Senators Turn to Icahn to Explain Role in Administration
Senators: ‘You cannot have it both ways: if your involvement with the Administration is not significant enough to require you to play by the conflict of interest rules required of other advisors to the President, it cannot also be significant enough to require you to advise your company’s shareholders of the materiality of your White House position’
Washington, D.C. – Today, after several ignored requests for information, Senators Sheldon Whitehouse (D-RI), Elizabeth Warren (D-MA), Patrick Leahy (D-VT), Sherrod Brown (D-OH), Jeff Merkley (D-OR), Tammy Baldwin (D-WI), and Tammy Duckworth (D-IL) asked investor and special advisor to the President Carl Icahn directly to explain what he is doing in the Trump Administration. Senators have repeatedly asked top Administration officials to explain the billionaire investor’s role as a “special advisor to the President on issues relating to regulatory reform” to determine whether it breaks federal conflict of interest law. While Icahn and the Administration continue to downplay his role, reporting suggests he is advising the President on multiple issues that could affect his holdings in a range of industries, from energy, to dietary supplements, to pharmaceuticals.
In their letter, the Senators highlight a March 1 filing with the Securities and Exchange Commission (SEC) from Icahn’s company, Icahn Enterprises L.P., which notes “Mr. Icahn is currently serving as a special advisor to President Donald J. Trump on issues relating to regulatory reform.” The Senators write, “You cannot have it both ways: if your involvement with the Administration is not significant enough to require you to play by the conflict of interest rules required of other advisors to the President, it cannot also be significant enough to require you to advise your company’s shareholders of the materiality of your White House position.”
The Senators’ letter asks Icahn to provide answers to questions that would help determine whether he is serving as a “Special Government Employee” (SGE). SGE’s must disclose their financial conflicts and take steps to ensure they are not participating in matters that would profit them personally. It does not appear that Mr. Icahn has complied with those requirements.
Full text of the letter is below. A PDF copy is available here.
March 27, 2017
767 Fifth Avenue, 47th Floor
New York, New York 10153
Dear Mr. Icahn:
We write because we are increasingly concerned about the role you are playing in the Trump Administration and the possibility that you are breaking federal conflict of interest laws. Reports suggest you are unfairly using your position in the White House and your access to President Trump to influence the nation’s regulatory policies in order to serve your own interests and not those of the American people. Your multi-billion dollar commercial holdings are vast and riddled with conflicts of interest, and, yet, you have not divested from these holdings since taking your position in the White House. Your vast portfolio includes an 82% ownership stake in CVR Energy, an oil refiner with a market capitalization worth $1.6 billion; you are the largest shareholder of the medical supplement manufacturer Herbalife; and you recently purchased a significant stake in the drug manufacturer Bristol-Myers Squibb (BMS). Your ownership of each of these companies – and others – raises alarming questions about how you, and the Trump Administration, are handling your many conflicts of interest.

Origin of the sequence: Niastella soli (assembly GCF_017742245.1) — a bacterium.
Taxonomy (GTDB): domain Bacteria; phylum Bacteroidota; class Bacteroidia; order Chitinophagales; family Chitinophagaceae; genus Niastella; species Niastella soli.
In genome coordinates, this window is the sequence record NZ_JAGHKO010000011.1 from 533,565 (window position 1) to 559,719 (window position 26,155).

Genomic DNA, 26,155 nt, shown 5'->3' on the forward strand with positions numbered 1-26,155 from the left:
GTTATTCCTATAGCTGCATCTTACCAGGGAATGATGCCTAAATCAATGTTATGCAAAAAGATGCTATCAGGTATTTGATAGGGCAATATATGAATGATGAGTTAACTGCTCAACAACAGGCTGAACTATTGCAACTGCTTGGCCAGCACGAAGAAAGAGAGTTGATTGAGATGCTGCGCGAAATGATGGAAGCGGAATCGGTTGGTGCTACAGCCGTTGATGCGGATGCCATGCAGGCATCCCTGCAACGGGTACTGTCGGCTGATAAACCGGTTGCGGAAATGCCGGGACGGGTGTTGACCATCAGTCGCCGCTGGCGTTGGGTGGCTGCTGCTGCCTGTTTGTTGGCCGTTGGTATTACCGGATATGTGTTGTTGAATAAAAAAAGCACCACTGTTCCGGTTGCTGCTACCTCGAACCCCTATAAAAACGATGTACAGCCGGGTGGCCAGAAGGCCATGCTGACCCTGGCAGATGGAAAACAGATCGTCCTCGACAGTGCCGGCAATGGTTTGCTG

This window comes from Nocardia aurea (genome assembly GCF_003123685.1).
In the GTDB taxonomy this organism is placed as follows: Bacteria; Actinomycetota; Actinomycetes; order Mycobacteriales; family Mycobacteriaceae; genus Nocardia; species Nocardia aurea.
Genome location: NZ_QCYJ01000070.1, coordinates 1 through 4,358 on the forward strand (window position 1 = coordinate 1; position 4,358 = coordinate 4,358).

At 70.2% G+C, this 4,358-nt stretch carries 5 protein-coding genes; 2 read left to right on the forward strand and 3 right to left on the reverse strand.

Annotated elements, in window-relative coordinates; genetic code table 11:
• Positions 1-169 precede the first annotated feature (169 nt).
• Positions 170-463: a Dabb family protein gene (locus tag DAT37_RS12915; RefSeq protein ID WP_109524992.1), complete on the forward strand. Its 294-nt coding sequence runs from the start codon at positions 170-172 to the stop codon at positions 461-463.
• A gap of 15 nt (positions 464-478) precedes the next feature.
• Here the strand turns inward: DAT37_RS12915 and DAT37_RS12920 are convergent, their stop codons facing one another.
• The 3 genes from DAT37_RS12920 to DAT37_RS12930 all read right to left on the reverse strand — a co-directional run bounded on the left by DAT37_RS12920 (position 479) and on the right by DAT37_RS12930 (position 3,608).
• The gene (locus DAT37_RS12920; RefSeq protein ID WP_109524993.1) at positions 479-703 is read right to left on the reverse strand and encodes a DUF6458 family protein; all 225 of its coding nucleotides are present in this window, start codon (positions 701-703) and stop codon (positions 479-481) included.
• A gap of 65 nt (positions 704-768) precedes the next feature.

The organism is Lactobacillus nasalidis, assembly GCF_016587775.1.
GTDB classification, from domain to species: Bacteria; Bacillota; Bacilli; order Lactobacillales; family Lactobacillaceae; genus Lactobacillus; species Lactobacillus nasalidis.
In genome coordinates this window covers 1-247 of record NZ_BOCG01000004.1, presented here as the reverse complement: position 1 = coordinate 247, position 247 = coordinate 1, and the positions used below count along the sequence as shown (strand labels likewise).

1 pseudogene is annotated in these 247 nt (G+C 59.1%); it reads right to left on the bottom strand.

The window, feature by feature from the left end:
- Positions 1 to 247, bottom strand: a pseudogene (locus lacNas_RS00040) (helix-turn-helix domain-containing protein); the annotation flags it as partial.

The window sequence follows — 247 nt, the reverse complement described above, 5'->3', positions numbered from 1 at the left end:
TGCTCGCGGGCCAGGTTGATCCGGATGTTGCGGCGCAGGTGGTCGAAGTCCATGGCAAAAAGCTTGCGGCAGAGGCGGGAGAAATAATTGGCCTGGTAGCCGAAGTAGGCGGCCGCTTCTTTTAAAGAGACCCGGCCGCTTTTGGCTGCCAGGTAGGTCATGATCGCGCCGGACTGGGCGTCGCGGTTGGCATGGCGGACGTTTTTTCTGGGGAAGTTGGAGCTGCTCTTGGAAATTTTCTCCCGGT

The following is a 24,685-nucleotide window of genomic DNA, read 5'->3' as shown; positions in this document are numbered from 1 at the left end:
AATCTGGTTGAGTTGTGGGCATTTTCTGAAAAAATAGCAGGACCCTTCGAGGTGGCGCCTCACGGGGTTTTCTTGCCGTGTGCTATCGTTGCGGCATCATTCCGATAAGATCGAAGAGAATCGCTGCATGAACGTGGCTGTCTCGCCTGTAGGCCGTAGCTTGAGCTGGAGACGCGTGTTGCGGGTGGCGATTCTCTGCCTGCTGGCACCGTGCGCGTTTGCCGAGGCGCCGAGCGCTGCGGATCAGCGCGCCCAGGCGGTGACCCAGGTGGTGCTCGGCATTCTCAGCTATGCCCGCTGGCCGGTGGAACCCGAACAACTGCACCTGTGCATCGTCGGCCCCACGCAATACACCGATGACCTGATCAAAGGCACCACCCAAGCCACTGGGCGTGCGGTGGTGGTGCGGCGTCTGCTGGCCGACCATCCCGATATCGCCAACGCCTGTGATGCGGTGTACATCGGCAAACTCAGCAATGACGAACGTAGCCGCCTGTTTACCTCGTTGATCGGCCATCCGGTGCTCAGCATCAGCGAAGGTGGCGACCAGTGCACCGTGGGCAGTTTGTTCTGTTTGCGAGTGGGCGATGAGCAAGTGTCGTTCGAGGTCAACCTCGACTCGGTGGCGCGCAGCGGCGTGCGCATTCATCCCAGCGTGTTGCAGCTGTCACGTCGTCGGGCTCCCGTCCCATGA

Your Role in the Trump Administration
On December 21, 2016, then President-elect Trump’s transition team announced that you would be serving as “special advisor to the President on issues relating to regulatory reform.” That announcement further stated that you would “not be serving as a federal employee or a Special Government Employee and will not have any specific duties.” Several of us have written to White House Counsel Don McGahn seeking additional information and clarity about your relationship to President Trump and the Trump Administration, whether you are complying with financial disclosure requirements, and what steps are being taken to ensure you are complying with conflict of interest laws. We have received no response to these letters, and we write today to ask you to provide the information we need to understand Trump Administration policies and your role in shaping them.